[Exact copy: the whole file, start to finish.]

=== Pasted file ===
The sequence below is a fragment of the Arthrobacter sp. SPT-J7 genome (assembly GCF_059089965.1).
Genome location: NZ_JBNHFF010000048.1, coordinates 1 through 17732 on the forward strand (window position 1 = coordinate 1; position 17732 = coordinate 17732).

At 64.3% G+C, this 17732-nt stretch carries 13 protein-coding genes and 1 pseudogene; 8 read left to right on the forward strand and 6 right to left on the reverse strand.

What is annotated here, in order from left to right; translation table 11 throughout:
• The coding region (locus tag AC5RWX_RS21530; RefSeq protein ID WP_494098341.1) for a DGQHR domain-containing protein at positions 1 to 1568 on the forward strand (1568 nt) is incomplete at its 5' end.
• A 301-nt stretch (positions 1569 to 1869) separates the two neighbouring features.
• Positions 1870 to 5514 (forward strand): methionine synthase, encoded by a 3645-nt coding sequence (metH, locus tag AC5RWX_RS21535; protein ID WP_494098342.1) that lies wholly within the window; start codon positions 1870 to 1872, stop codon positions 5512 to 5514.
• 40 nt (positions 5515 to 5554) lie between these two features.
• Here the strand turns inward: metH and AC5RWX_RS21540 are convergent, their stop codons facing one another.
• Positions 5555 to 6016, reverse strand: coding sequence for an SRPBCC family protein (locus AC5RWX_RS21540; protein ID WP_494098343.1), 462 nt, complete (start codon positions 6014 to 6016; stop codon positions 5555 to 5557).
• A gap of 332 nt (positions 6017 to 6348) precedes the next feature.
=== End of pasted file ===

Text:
The sequence below is a fragment of the Arthrobacter sp. SPT-J7 genome (assembly GCF_059089965.1).
Genome location: NZ_JBNHFF010000048.1, coordinates 1 through 17732 on the forward strand (window position 1 = coordinate 1; position 17732 = coordinate 17732).

At 64.3% G+C, this 17732-nt stretch carries 13 protein-coding genes and 1 pseudogene; 8 read left to right on the forward strand and 6 right to left on the reverse strand.

What is annotated here, in order from left to right; translation table 11 throughout:
• The coding region (locus tag AC5RWX_RS21530; RefSeq protein ID WP_494098341.1) for a DGQHR domain-containing protein at positions 1 to 1568 on the forward strand (1568 nt) is incomplete at its 5' end.
• A 301-nt stretch (positions 1569 to 1869) separates the two neighbouring features.
• Positions 1870 to 5514 (forward strand): methionine synthase, encoded by a 3645-nt coding sequence (metH, locus tag AC5RWX_RS21535; protein ID WP_494098342.1) that lies wholly within the window; start codon positions 1870 to 1872, stop codon positions 5512 to 5514.
• 40 nt (positions 5515 to 5554) lie between these two features.
• Here the strand turns inward: metH and AC5RWX_RS21540 are convergent, their stop codons facing one another.
• Positions 5555 to 6016, reverse strand: coding sequence for an SRPBCC family protein (locus AC5RWX_RS21540; protein ID WP_494098343.1), 462 nt, complete (start codon positions 6014 to 6016; stop codon positions 5555 to 5557).
• A gap of 332 nt (positions 6017 to 6348) precedes the next feature.